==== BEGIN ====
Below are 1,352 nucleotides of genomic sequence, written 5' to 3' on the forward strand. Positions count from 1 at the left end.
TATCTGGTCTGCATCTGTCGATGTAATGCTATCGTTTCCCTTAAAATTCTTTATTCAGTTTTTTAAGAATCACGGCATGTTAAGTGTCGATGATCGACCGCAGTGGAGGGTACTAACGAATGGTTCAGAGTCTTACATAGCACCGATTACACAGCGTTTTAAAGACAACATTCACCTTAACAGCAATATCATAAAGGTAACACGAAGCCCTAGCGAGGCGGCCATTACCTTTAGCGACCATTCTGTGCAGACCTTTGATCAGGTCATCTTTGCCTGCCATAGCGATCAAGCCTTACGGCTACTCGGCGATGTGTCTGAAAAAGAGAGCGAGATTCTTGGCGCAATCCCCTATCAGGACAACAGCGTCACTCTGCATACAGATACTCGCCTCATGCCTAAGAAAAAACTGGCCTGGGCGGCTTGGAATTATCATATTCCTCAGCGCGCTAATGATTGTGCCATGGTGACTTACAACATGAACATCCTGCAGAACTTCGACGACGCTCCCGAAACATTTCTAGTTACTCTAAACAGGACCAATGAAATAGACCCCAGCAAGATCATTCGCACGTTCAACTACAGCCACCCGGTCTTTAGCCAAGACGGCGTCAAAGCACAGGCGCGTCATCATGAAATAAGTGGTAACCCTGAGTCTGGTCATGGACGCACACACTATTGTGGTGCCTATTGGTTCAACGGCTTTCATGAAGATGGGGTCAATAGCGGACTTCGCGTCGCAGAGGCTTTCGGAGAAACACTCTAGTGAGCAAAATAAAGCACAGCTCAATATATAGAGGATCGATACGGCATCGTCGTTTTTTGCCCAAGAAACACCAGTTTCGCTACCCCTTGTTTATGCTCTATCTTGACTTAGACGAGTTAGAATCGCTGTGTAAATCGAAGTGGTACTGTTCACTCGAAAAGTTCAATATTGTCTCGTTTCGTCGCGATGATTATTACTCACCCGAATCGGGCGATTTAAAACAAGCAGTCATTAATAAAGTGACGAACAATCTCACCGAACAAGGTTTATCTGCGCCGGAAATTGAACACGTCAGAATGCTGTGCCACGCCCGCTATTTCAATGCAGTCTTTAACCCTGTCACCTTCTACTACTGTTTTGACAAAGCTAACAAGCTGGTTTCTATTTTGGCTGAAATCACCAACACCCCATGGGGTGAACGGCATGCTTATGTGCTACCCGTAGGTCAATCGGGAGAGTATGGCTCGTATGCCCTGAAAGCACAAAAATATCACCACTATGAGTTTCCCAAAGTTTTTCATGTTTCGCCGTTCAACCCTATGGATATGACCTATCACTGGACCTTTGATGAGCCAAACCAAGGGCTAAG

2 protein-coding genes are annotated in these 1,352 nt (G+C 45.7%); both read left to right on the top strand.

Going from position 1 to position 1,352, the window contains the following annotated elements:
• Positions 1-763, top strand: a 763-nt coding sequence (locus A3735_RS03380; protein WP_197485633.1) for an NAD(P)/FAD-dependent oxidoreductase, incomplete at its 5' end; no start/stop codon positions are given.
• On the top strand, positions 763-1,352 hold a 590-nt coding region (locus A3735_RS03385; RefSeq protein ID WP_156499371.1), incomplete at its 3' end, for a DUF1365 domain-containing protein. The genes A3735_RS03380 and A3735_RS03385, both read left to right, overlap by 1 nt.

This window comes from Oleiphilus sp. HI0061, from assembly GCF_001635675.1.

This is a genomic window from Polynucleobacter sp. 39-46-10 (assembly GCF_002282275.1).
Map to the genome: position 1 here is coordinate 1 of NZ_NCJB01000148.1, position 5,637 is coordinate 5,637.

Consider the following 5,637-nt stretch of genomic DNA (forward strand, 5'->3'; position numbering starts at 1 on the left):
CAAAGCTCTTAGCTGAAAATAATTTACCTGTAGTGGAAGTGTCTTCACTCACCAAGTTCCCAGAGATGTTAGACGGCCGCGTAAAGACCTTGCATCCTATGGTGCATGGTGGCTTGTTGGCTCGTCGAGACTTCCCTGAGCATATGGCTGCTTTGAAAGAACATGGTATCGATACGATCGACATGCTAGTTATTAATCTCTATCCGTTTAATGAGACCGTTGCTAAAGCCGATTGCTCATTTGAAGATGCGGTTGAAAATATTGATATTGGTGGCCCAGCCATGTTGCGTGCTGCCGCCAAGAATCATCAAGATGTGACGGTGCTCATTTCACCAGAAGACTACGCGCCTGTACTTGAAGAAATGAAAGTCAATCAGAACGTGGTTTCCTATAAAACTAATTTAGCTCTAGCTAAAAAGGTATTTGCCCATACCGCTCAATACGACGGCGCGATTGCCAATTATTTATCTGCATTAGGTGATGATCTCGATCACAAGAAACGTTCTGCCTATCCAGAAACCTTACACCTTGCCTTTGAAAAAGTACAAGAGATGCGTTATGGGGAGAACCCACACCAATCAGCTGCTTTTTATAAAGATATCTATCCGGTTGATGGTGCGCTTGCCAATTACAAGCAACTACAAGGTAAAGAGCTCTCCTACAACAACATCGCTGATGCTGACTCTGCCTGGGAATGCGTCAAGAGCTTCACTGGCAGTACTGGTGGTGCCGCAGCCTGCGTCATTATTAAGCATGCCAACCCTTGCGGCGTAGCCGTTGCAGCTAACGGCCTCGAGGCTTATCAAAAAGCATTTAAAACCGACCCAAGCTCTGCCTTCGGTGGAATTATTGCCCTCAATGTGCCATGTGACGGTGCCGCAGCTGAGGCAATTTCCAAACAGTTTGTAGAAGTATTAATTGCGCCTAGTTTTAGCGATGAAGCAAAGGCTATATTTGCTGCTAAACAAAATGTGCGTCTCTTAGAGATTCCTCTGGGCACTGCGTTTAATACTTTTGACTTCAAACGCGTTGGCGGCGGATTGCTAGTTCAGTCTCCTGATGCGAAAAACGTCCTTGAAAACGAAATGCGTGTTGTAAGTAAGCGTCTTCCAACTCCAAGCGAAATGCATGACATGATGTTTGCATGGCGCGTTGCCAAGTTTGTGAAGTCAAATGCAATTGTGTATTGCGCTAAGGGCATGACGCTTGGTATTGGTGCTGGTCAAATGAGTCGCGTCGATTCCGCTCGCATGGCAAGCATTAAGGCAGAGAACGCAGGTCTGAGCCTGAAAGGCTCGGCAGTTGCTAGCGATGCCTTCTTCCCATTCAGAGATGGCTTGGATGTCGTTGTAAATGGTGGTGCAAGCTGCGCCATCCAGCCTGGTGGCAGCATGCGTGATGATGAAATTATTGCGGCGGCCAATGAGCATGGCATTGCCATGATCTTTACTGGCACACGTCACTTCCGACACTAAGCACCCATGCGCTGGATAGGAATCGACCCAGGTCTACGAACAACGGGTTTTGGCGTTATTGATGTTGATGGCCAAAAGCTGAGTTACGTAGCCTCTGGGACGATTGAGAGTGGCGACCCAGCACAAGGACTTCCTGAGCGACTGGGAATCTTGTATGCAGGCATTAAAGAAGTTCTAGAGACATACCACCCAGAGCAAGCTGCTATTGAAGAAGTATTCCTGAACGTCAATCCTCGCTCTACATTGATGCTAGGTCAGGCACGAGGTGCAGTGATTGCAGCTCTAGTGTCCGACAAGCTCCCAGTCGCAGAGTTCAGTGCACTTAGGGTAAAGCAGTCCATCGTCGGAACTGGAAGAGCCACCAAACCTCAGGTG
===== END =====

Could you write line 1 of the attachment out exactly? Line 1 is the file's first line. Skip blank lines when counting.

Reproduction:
Below are 1,352 nucleotides of genomic sequence, written 5' to 3' on the forward strand. Positions count from 1 at the left end.